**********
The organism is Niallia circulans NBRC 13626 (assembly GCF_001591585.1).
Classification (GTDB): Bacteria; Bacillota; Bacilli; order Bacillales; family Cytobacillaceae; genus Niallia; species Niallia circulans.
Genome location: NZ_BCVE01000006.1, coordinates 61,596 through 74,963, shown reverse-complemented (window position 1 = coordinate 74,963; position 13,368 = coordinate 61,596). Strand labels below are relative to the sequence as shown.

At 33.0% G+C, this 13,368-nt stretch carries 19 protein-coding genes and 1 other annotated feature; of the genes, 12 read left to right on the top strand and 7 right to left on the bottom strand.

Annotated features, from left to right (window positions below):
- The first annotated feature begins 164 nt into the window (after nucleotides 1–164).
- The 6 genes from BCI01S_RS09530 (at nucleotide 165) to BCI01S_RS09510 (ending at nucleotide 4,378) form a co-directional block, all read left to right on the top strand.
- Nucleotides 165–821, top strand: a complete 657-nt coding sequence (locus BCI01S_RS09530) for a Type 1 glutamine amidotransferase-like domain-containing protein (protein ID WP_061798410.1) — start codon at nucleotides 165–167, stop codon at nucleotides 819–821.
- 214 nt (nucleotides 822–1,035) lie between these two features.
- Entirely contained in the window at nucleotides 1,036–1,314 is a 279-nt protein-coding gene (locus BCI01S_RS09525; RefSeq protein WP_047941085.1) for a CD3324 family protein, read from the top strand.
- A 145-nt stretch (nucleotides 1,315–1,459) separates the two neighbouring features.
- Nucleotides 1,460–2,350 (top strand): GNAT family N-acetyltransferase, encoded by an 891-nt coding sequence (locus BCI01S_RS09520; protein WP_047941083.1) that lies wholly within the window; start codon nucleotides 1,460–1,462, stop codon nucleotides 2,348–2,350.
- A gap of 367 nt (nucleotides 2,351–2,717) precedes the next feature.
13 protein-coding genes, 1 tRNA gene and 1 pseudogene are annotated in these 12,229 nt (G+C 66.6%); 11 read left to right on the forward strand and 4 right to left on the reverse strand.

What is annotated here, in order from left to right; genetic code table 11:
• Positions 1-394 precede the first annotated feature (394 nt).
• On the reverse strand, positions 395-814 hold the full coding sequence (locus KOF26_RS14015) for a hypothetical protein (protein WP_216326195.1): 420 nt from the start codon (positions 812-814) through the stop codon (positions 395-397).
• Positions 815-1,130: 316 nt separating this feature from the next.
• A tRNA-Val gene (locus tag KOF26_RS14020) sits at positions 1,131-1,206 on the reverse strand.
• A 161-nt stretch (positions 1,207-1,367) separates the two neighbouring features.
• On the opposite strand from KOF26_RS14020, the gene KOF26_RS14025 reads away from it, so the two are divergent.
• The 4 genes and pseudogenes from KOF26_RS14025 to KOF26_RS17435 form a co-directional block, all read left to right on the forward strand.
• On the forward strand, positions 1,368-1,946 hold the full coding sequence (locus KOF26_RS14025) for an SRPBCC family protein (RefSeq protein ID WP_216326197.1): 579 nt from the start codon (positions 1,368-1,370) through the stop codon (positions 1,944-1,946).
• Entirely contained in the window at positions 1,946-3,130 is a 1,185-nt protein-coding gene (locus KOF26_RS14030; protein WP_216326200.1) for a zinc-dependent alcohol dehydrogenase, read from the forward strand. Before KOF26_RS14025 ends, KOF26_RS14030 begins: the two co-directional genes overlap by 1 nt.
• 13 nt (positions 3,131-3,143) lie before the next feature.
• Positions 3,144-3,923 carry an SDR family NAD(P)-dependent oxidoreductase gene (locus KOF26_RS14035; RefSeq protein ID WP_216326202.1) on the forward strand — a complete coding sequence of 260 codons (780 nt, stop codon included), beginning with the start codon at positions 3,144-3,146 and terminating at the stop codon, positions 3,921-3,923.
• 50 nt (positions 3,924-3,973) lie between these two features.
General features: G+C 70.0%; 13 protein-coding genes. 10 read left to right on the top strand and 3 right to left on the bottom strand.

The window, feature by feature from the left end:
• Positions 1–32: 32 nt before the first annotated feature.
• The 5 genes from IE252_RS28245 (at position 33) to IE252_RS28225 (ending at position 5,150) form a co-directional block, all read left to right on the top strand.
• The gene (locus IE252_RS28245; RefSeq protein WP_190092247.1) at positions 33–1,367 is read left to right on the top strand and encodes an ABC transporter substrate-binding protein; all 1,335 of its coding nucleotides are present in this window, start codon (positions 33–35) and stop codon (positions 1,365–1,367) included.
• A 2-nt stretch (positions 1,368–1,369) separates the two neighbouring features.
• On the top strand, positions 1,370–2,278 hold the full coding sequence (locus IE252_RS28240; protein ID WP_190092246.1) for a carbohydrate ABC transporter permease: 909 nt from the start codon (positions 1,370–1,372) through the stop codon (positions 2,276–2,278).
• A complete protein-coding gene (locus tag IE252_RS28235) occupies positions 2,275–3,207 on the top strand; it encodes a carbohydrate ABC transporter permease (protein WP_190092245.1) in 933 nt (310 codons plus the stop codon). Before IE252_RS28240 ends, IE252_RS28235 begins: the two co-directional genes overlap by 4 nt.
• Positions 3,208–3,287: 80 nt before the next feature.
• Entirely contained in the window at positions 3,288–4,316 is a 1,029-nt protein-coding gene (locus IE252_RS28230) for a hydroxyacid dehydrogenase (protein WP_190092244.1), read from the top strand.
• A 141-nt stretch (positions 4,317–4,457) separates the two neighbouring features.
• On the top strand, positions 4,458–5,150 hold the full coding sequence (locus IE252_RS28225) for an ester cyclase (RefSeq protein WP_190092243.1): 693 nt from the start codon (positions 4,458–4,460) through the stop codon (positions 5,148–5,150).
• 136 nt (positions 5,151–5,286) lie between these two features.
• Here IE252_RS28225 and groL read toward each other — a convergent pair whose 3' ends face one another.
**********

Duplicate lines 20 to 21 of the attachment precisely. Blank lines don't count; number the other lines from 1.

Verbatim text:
• A 161-nt stretch (positions 1,207-1,367) separates the two neighbouring features.
• On the opposite strand from KOF26_RS14020, the gene KOF26_RS14025 reads away from it, so the two are divergent.